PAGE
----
Tragedy struck on what was meant to have been dream trip of a lifetime

Paul and Maria
Paul and Maria
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A dream trip to South and Central America should have been the experience of a lifetime for Paul and Maria Mahon.

The couple had taken early retirement, their house had been sold, possessions put in storage and their cars left at an auction house.

Paul and Maria on holiday before tragedy struck

Paul and Maria on holiday before tragedy struck

Paul and Maria had been training for their cycle expedition through Cuba, Nicaragua, Costa Rica, Panama, Chile and Colombia for months.

But tragedy struck on the 11th day of the four-and-a-half month trip when Maria suffered a primary ventricular fibrillation. which meant her heart had gone into spasm and she was unable to breathe.

The couple were in an isolated area of Cuba, around a two hour drive from the capital Havana and communication problems meant it was difficult to summon help.

As Paul pondered what to do next, two German doctors happened to be passing and were able to give Maria CPR and organised transport to a hospital – but on arrival it was confirmed she had suffered a brain trauma which left her unable to move or speak.

Paul and Maria and the nurses

Paul and Maria and the nurses

But more than two years on, and a year after coming home to Lytham following months of care in a hospital intensive care unit, Maria is making great progress – and Paul has paid tribute to the nursing care she had received to aid and encourage that progress.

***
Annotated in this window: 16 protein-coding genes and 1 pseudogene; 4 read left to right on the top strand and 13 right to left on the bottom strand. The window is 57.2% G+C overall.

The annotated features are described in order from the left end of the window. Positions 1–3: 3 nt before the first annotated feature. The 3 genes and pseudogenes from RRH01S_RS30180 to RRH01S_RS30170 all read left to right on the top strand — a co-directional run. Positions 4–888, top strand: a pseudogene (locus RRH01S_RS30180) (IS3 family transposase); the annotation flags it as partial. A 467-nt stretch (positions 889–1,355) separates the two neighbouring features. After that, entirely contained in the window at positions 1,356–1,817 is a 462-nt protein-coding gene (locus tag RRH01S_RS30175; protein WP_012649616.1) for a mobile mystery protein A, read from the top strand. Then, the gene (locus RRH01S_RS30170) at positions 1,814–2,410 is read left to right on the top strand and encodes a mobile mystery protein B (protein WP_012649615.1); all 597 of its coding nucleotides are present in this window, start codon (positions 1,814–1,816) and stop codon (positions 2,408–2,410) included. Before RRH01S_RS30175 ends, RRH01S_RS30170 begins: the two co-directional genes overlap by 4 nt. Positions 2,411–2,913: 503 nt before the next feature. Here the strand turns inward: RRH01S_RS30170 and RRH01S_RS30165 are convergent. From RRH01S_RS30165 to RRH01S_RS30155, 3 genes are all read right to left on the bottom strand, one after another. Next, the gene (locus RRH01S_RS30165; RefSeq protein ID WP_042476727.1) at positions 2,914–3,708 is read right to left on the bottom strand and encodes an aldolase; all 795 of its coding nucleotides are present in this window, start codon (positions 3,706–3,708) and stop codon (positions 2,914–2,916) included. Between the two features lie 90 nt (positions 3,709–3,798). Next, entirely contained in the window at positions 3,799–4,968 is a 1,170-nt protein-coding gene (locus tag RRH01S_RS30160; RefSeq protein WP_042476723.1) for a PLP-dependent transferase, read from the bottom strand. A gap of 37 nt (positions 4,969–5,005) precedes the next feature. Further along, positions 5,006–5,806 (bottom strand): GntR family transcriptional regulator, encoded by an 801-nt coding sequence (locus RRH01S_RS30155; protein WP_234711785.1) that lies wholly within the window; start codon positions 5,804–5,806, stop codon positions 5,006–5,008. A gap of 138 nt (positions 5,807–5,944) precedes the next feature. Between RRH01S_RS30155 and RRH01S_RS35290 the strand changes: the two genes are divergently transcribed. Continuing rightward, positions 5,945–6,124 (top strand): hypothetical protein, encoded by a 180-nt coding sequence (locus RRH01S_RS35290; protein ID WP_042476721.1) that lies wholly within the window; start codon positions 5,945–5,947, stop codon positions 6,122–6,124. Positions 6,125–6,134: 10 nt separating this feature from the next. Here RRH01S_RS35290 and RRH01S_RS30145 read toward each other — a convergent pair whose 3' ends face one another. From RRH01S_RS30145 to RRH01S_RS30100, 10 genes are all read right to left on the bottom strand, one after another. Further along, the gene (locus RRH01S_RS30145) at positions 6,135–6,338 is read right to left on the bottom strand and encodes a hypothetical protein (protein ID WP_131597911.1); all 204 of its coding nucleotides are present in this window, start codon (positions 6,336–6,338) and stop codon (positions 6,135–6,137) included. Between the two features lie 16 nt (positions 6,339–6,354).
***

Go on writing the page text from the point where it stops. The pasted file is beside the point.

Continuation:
Paul explained: “When she arrived at the hospital in Chile, Maria was sedated and put on oxygen.

“I was told she had suffered a brain trauma. She never opened her eyes the whole time we were there.

“The medical staff at the hospital were lovely, but the facilities were primitive.

“I just lay on the bed with her and tried to reassure her, I could not believe how ill she had become.

“The tour operators and travel insurance company were amazingly supportive and five days later a Learjet was commissioned to fly us back to Britain.

“But we had no home – we had sold our house in Sussex and everything was in storage. The plan had been for us to rent somewhere when we returned to England.

“I asked for us to be taken to a hospital near to Warrington where my parents lived.

“There was an intensive care bed available at Warrington and Maria spend six weeks in ITU and 6 weeks on a rehabilitation ward before being transferred to the neurology hospital at the Walton Centre in Liverpool.”

While Maria was at the Walton Centre, Paul moved in his mum and dad in Warrington but it was decided to buy a house in Lytham, close to Maria’s brother, Robert Ellison, a neurological physiotherapist, who was keen to try to help his sister.

“After I moved in to our new home, Maria was able to leave hospital and join me a year ago and the progress she is making is very encouraging,” said Paul.

“Maria is sleeping a lot less and although I doubt she will walk again she is able to move more and more.